All technical innovations are at some level studies in behavioral science.
Take E-Bin, a new app developed by longtime STEM educator Mark Supal, as an example.
Supal led an ecology club at Macomb Technology Center in suburban Detroit, and observing his students’ behavior, he noticed that recycling was not as easy as he thought it should be.
“If you look at most of these bins, they’re very confusing,” Supal said. “They give you so many pictures and so many instructions that you get fed up and you just toss trash in the bin that you think might be right.
“Even I was struggling with that problem. I’d see three bins and maybe about 25 pictures. It wasn’t clear to me. There spawned the idea.”
ASCE recognized the E-Bin app and its co-founders, Supal and Robert Pauley, with the Innovation Contest Award (and $5,000 prize) at the 2020 ASCE Innovation Contest during the ASCE 2020 Convention in October.
Developed as part of the ASCE Grand Challenge, the ASCE Innovation Contest serves as a springboard for forward-looking infrastructure ideas. In its fifth year, the contest invited finalists to showcase their innovations before an international audience through a virtual competition during the Convention.
The E-Bin app – which can be downloaded for free in the Apple app store or Google Play store – simplifies the recycling process while also incentivizing behavior by establishing a system of rewards.
“I do think in general if you watch people, they all want to do the right thing.”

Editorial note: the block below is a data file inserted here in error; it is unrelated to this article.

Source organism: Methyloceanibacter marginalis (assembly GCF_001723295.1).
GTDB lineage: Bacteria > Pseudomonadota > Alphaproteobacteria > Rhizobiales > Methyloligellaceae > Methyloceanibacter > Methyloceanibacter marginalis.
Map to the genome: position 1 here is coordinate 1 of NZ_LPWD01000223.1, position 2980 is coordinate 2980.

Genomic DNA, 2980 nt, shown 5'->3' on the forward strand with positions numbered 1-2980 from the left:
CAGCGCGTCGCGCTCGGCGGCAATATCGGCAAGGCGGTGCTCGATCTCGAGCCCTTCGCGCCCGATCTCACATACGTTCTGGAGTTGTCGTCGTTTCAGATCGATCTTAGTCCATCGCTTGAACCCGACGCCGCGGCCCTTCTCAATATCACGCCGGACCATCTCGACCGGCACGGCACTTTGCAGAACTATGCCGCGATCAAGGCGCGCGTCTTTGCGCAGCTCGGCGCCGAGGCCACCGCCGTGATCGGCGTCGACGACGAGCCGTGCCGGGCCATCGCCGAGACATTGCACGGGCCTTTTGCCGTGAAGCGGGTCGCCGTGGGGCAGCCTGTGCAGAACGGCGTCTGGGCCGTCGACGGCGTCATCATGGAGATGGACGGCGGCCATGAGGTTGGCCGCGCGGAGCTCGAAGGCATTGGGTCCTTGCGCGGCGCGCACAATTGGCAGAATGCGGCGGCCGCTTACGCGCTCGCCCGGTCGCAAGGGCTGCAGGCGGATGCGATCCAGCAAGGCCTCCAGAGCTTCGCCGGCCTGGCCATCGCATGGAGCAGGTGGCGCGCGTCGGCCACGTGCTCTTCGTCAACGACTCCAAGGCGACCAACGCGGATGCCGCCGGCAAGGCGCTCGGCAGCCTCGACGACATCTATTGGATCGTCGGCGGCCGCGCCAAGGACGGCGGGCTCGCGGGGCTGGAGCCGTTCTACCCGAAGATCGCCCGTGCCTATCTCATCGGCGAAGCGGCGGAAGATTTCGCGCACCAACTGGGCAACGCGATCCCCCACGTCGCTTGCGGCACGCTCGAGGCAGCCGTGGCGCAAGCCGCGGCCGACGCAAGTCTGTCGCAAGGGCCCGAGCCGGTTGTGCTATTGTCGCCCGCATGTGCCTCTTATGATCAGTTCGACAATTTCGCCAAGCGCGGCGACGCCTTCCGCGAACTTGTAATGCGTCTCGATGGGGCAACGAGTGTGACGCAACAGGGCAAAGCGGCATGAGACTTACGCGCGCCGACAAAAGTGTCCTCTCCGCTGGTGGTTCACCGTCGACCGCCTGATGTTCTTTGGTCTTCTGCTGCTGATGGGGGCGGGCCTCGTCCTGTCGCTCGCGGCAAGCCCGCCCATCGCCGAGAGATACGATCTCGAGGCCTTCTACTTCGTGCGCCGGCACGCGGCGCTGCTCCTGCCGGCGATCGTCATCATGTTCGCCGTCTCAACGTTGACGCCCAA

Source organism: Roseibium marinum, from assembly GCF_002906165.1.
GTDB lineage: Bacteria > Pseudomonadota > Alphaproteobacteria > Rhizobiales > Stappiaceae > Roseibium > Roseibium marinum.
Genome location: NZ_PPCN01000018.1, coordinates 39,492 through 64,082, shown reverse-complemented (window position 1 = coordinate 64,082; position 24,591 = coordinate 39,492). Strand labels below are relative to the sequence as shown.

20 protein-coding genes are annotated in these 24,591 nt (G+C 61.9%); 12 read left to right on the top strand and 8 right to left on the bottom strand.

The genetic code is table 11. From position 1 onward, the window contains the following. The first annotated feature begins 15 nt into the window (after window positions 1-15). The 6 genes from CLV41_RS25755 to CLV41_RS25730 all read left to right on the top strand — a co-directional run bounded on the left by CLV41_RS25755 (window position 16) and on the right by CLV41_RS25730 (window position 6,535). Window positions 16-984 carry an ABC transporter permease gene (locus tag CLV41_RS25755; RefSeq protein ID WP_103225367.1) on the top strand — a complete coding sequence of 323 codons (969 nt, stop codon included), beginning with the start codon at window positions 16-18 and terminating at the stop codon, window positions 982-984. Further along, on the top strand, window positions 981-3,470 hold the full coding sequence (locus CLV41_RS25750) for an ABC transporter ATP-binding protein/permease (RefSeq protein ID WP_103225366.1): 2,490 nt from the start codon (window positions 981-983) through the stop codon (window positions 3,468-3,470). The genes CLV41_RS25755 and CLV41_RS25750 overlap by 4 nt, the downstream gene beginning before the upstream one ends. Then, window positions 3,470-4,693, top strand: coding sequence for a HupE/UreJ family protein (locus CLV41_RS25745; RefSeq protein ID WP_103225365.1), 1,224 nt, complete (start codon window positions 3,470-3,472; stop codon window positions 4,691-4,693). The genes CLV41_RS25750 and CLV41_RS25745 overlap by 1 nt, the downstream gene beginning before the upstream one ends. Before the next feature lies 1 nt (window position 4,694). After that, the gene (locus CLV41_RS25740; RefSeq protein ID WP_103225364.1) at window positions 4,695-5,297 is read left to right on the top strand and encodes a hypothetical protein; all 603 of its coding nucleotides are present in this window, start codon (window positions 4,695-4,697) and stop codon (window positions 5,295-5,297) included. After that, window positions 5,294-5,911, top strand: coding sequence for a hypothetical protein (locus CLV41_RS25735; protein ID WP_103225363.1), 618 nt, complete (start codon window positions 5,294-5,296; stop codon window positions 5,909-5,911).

The app is customized to fit with any community’s existing recycling bin system – single or multi-stream. It communicates with the bins through a QR code sticker that can be printed out through the app. The user then simply scans the QR code to identify the recycling station, then scans the UPC of the recyclable in question – or speaks directly into the phone, using terms like “straw” or “K-cup” to identify the most appropriate bin based on its material type. To help educate, the app presents a question on recycling and rewards the user with “green” points that can later be cashed in for free coupons.
“I do think in general if you watch people, they all want to do the right thing,” Supal said. “Especially younger kids. But everybody’s pressed for time, and they don’t necessarily take the time to read anything except for stuff on a screen. But they will use their phones. They’re very proficient on using their phones and following instructions on a screen.”
Supal deployed the E-Bin system of sorting and rewarding at his school, with prizes for recycling that included open computer time, fast-food coupons, even a new laptop as a grand prize. Schools and businesses can use the app to customize their own system of rewards.
Supal said the ASCE Innovation Contest prize money will help him travel to various schools and businesses to help them get set up with the E-Bin system. His lifelong drive to invent and create embodies the spirit ASCE aims to showcase with the contest.
“I’m always looking for new ideas. I’ve always invented things. That’s just part of my nature, I guess,” Supal said. “And I want to instill that feeling in kids as well, to think about issues that are problems in society or things that bother them. I always tell the kids, ‘The next time you’re frustrated by something that bothers you, maybe you can be the one who comes up with the solution.’”
For more information about the E-Bin app, or if you need assistance implementing it with your recycling method, email firstname.lastname@example.org.
Read more about the 2020 ASCE Innovation Contest winners: https://source.asce.org/tag/innovation-contest/